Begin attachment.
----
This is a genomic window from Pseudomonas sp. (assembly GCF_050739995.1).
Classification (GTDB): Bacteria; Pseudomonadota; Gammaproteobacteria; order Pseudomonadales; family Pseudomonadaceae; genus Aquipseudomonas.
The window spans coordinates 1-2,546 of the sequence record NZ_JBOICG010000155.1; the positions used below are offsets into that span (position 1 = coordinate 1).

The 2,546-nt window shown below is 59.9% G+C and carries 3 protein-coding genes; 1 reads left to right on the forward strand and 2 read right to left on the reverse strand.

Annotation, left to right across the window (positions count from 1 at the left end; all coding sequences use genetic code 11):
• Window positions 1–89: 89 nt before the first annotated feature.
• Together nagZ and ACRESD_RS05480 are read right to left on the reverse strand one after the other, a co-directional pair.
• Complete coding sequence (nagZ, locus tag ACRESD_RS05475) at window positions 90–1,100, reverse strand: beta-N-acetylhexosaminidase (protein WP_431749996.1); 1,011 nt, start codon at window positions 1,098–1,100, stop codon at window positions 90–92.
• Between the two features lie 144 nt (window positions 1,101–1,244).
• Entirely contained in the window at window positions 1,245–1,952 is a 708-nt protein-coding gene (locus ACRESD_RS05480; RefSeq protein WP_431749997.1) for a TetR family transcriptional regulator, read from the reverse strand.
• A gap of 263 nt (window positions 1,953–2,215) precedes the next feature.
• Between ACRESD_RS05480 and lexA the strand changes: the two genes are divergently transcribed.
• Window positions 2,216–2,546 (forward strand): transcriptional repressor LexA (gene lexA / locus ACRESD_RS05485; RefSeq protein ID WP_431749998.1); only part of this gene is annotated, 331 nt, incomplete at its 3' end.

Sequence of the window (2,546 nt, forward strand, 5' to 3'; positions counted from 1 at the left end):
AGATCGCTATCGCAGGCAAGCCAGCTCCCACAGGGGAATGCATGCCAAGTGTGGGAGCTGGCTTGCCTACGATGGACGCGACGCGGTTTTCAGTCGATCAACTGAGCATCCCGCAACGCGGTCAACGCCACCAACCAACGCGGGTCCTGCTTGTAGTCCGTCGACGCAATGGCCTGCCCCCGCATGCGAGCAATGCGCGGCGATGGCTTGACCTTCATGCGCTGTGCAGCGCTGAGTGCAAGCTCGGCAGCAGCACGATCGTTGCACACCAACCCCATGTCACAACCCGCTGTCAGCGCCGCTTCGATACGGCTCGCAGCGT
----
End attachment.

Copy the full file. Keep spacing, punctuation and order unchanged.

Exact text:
This is a genomic window from Pseudomonas sp. (assembly GCF_050739995.1).
Classification (GTDB): Bacteria; Pseudomonadota; Gammaproteobacteria; order Pseudomonadales; family Pseudomonadaceae; genus Aquipseudomonas.
The window spans coordinates 1-2,546 of the sequence record NZ_JBOICG010000155.1; the positions used below are offsets into that span (position 1 = coordinate 1).

The 2,546-nt window shown below is 59.9% G+C and carries 3 protein-coding genes; 1 reads left to right on the forward strand and 2 read right to left on the reverse strand.

Annotation, left to right across the window (positions count from 1 at the left end; all coding sequences use genetic code 11):
• Window positions 1–89: 89 nt before the first annotated feature.
• Together nagZ and ACRESD_RS05480 are read right to left on the reverse strand one after the other, a co-directional pair.
• Complete coding sequence (nagZ, locus tag ACRESD_RS05475) at window positions 90–1,100, reverse strand: beta-N-acetylhexosaminidase (protein WP_431749996.1); 1,011 nt, start codon at window positions 1,098–1,100, stop codon at window positions 90–92.
• Between the two features lie 144 nt (window positions 1,101–1,244).
• Entirely contained in the window at window positions 1,245–1,952 is a 708-nt protein-coding gene (locus ACRESD_RS05480; RefSeq protein WP_431749997.1) for a TetR family transcriptional regulator, read from the reverse strand.
• A gap of 263 nt (window positions 1,953–2,215) precedes the next feature.
• Between ACRESD_RS05480 and lexA the strand changes: the two genes are divergently transcribed.
• Window positions 2,216–2,546 (forward strand): transcriptional repressor LexA (gene lexA / locus ACRESD_RS05485; RefSeq protein ID WP_431749998.1); only part of this gene is annotated, 331 nt, incomplete at its 3' end.

Sequence of the window (2,546 nt, forward strand, 5' to 3'; positions counted from 1 at the left end):
AGATCGCTATCGCAGGCAAGCCAGCTCCCACAGGGGAATGCATGCCAAGTGTGGGAGCTGGCTTGCCTACGATGGACGCGACGCGGTTTTCAGTCGATCAACTGAGCATCCCGCAACGCGGTCAACGCCACCAACCAACGCGGGTCCTGCTTGTAGTCCGTCGACGCAATGGCCTGCCCCCGCATGCGAGCAATGCGCGGCGATGGCTTGACCTTCATGCGCTGTGCAGCGCTGAGTGCAAGCTCGGCAGCAGCACGATCGTTGCACACCAACCCCATGTCACAACCCGCTGTCAGCGCCGCTTCGATACGGCTCGCAGCGT